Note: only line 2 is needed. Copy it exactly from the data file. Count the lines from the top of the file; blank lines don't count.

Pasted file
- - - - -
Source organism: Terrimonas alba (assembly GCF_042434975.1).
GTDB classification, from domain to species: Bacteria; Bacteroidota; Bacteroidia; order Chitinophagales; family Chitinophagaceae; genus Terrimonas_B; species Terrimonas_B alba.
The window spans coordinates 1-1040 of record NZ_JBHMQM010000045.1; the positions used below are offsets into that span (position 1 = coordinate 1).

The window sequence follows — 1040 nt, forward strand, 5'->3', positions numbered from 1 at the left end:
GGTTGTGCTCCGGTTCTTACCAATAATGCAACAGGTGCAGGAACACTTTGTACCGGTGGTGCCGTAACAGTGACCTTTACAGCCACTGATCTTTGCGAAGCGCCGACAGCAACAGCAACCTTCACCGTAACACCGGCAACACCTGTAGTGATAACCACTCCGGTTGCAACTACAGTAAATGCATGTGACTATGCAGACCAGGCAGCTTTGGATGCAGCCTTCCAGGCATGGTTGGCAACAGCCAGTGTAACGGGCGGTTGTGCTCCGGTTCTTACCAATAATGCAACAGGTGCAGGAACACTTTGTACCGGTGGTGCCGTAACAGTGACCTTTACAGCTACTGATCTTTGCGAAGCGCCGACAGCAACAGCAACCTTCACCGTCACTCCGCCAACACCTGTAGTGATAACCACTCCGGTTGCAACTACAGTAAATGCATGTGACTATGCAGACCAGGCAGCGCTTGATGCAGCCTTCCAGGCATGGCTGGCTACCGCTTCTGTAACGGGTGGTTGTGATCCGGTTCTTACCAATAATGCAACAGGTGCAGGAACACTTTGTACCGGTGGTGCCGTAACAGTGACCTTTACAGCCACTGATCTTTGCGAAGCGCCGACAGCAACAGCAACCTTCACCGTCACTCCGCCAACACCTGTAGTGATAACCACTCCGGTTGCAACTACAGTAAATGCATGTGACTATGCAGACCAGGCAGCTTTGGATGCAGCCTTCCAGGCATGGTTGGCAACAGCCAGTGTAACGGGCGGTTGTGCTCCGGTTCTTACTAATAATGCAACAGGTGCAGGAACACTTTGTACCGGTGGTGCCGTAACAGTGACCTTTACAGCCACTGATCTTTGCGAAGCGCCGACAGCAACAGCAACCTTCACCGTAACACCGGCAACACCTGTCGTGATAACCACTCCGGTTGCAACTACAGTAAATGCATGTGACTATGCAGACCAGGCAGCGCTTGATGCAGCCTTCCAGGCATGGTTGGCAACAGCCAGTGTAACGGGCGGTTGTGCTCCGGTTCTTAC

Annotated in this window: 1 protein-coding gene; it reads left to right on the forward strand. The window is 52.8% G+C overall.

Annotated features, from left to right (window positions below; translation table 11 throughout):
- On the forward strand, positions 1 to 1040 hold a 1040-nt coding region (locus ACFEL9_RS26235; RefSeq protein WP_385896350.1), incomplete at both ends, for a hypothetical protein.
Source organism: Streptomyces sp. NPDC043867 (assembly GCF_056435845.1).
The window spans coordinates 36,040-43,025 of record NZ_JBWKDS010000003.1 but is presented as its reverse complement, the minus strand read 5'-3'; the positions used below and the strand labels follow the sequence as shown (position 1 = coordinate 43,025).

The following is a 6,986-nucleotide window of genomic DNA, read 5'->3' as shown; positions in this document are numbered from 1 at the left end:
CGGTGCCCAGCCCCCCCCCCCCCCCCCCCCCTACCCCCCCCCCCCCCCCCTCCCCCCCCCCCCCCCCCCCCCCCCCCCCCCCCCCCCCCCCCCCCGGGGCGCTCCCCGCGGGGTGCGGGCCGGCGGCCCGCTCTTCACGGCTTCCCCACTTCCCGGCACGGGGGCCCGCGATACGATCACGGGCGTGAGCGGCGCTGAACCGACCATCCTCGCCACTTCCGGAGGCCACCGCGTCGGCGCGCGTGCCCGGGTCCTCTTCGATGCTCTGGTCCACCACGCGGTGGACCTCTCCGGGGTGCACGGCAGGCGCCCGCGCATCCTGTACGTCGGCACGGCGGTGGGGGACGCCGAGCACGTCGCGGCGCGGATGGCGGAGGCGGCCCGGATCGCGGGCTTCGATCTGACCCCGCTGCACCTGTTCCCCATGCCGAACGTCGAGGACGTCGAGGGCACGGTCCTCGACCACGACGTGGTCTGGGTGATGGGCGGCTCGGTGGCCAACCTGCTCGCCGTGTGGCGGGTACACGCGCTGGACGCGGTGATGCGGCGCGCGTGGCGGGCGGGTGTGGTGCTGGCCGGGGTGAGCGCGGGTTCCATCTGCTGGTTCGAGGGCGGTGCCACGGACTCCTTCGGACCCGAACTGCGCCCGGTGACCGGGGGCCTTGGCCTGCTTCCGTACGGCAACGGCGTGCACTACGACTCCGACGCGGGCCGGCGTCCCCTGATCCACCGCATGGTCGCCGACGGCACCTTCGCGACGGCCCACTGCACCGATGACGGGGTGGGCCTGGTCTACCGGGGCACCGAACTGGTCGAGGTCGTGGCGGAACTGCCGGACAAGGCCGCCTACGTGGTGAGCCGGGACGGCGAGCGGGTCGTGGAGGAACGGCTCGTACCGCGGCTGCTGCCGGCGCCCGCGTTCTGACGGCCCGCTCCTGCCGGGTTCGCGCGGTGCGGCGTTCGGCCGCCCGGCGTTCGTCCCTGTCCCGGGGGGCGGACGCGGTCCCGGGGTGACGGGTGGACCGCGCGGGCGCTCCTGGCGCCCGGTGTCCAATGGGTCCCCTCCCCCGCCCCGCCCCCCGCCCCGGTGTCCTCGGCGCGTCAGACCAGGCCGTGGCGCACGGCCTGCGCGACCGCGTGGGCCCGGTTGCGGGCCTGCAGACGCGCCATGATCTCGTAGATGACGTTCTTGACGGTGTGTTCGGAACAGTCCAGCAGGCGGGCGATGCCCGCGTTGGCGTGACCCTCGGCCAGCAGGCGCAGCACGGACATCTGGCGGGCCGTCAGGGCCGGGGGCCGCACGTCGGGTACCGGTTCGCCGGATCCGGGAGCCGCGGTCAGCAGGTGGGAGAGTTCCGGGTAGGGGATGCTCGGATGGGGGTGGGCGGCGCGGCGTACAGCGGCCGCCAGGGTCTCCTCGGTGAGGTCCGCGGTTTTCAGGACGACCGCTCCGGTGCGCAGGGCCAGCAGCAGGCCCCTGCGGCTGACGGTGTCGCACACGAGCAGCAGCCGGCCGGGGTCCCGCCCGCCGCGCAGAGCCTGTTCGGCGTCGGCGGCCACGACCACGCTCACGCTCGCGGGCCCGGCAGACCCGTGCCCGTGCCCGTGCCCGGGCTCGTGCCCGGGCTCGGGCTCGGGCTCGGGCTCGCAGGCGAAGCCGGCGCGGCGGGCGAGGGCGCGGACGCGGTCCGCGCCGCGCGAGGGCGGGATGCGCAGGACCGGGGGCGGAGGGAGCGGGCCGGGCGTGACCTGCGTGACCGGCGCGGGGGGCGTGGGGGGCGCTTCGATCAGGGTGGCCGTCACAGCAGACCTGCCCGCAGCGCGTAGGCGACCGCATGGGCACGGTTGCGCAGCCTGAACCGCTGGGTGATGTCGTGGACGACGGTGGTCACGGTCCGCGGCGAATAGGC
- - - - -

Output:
GTDB classification, from domain to species: Bacteria; Bacteroidota; Bacteroidia; order Chitinophagales; family Chitinophagaceae; genus Terrimonas_B; species Terrimonas_B alba.